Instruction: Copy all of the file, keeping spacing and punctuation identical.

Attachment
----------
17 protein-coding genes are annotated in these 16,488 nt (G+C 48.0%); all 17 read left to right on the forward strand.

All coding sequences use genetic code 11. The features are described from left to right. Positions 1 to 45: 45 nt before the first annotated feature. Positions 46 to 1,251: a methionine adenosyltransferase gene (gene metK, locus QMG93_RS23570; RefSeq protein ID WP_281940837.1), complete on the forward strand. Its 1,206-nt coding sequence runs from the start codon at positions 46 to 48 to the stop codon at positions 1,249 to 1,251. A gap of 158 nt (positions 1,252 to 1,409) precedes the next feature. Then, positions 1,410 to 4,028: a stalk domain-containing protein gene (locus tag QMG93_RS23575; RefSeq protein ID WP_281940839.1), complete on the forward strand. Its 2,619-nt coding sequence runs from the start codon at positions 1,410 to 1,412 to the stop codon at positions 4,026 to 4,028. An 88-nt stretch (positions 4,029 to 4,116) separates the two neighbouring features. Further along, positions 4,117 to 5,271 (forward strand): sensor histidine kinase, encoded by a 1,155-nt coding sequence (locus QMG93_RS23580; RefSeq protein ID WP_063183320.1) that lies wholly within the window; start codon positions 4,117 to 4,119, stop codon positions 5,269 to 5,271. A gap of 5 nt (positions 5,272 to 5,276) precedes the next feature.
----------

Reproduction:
17 protein-coding genes are annotated in these 16,488 nt (G+C 48.0%); all 17 read left to right on the forward strand.

All coding sequences use genetic code 11. The features are described from left to right. Positions 1 to 45: 45 nt before the first annotated feature. Positions 46 to 1,251: a methionine adenosyltransferase gene (gene metK, locus QMG93_RS23570; RefSeq protein ID WP_281940837.1), complete on the forward strand. Its 1,206-nt coding sequence runs from the start codon at positions 46 to 48 to the stop codon at positions 1,249 to 1,251. A gap of 158 nt (positions 1,252 to 1,409) precedes the next feature. Then, positions 1,410 to 4,028: a stalk domain-containing protein gene (locus tag QMG93_RS23575; RefSeq protein ID WP_281940839.1), complete on the forward strand. Its 2,619-nt coding sequence runs from the start codon at positions 1,410 to 1,412 to the stop codon at positions 4,026 to 4,028. An 88-nt stretch (positions 4,029 to 4,116) separates the two neighbouring features. Further along, positions 4,117 to 5,271 (forward strand): sensor histidine kinase, encoded by a 1,155-nt coding sequence (locus QMG93_RS23580; RefSeq protein ID WP_063183320.1) that lies wholly within the window; start codon positions 4,117 to 4,119, stop codon positions 5,269 to 5,271. A gap of 5 nt (positions 5,272 to 5,276) precedes the next feature.